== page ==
Nothing's changed from 20 years ago—those programs will only sporadically challenge for the conference championship.
How many more scolly's does Ohio have to give out this class? I like how they currently only have two OL commits
Big Ten recruiting does not look good at this time. It looks like Nebraska would not even finish in the top 25. Only Michigan and OSU are recruiting at a level that allows national relevance.
I hope this is just a down year or this conference could be ugly for a while.
I agree with you on this, and if the recruiting sites are correct about the proportion of elite talent coming out of the Southeast, Texas, and California (as opposed to the Midwest and East Coast), the Big Ten has a serious long-term problem.
If Michigan, OSU, and Notre Dame scrape up whatever talent does come out of this area, the non-UM/OSU part of the conference will be operating with alarmingly little raw talent (especially relative to the SEC). Combine that with other disadvantages, like the Big Ten's tendency not to oversign or pay dudes, and we have a real issue on our hands.
How the hell did PSU flip a kid? Oh, it was from Purdue you say, kid probably figured he wouldn't be going to a bowl game there for 4 years either.
Mich- South Carolina in Outback bowl. Tampa. It's official.
Mich- South Carolina in Outback Bowl. Tampa. It's official.
So it's the Big Two and LIttle Twelve again. At this point, as long as M goes to either the Rose Bowl or makes the Football Four every year ... doesn't a slightly weaker B1G help us do that? Every year if Michigan and Ohio are dominant, one will go to the semifinals and one will go to the Rose Bowl as B1G runner up. Why would we want an equally strong Wisconsin or Nebraska to muck that up?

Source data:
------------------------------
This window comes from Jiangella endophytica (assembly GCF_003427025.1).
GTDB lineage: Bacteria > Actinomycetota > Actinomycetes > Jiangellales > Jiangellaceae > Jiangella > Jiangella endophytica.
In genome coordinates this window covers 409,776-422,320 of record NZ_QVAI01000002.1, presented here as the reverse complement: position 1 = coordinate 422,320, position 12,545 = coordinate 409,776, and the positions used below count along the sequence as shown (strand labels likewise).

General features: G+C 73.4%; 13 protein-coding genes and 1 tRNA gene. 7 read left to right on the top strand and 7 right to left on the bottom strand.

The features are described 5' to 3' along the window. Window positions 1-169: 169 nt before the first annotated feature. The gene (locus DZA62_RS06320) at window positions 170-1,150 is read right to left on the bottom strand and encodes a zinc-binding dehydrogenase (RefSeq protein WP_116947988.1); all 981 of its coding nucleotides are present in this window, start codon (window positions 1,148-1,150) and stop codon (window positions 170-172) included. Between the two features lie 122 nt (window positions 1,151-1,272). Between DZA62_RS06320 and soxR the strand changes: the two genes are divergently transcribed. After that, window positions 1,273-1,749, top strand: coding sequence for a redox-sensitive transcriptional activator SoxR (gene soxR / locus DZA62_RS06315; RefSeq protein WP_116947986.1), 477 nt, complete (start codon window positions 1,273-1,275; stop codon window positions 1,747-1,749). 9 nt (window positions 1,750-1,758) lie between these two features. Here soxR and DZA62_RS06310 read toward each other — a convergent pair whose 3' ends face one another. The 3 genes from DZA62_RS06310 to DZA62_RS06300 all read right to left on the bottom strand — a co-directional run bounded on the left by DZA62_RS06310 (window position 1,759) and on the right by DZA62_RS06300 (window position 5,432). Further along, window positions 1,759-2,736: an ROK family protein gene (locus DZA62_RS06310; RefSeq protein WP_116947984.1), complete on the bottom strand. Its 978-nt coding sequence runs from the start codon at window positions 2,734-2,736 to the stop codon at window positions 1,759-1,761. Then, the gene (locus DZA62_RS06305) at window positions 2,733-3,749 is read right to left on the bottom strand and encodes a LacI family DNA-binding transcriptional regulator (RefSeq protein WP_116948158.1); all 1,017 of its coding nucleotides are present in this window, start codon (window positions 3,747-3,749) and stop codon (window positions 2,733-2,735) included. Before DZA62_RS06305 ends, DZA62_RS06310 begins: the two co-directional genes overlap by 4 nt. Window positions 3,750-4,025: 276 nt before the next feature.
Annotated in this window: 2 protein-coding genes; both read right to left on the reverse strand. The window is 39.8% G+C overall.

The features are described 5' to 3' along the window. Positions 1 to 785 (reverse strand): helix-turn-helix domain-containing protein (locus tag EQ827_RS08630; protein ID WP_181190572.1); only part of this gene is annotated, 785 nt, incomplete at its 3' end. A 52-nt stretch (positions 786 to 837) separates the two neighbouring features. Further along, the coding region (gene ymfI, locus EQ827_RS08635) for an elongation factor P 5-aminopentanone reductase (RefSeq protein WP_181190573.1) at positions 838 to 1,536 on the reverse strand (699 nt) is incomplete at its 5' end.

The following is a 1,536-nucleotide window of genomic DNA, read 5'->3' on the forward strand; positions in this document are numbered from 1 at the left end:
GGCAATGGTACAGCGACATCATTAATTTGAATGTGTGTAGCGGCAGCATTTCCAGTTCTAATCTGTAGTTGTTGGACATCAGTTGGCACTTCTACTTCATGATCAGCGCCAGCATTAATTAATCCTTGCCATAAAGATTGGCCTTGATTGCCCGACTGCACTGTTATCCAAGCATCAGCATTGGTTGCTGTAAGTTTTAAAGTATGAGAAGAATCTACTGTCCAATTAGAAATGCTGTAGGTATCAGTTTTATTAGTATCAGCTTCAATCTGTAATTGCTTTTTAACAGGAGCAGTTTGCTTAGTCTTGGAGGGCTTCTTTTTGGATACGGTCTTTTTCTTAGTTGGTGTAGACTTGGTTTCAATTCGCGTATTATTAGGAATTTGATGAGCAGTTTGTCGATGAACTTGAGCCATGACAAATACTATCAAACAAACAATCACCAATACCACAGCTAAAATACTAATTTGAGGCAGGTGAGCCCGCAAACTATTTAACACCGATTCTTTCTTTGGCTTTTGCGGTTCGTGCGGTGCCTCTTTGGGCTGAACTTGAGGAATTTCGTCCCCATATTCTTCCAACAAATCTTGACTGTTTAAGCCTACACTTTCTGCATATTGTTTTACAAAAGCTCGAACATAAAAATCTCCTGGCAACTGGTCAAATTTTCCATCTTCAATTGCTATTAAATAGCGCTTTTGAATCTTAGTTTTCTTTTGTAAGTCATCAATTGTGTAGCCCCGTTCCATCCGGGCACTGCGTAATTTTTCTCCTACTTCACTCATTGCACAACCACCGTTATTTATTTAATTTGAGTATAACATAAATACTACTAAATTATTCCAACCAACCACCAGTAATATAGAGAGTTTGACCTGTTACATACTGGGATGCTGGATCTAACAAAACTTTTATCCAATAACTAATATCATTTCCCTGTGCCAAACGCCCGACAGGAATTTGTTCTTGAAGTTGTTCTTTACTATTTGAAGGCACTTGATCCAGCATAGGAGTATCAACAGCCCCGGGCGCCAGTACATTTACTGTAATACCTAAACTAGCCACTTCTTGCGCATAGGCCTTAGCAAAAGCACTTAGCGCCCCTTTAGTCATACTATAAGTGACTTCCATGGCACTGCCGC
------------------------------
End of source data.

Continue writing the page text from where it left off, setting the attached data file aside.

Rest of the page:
Just thinking stream of consciousness here. We seem to be through the looking glass now. Up is down. Wrong is right. Northern Illinois is in the Orange Bowl.
I think the next month of recruiting has 2 major implications if we do/don't snag Green/Treadwell/McQuay:
1. We have the key cogs to legitimately push for top 5 status in the next few years. Shore up weak roster spots AND add playmakers.
2. Prove UM has returned to elite recruiting status. Being 6-10 in national rankings is OK but problematic if OSU and ND get all the publicity as the hot choice for recruits.
A+ is within reach.
and the little
8 9 10 12 for the foreseeable future. As was pointed out above, nobody else in conference is pulling any classes that say "Nationally Relevant in 3-4 Year"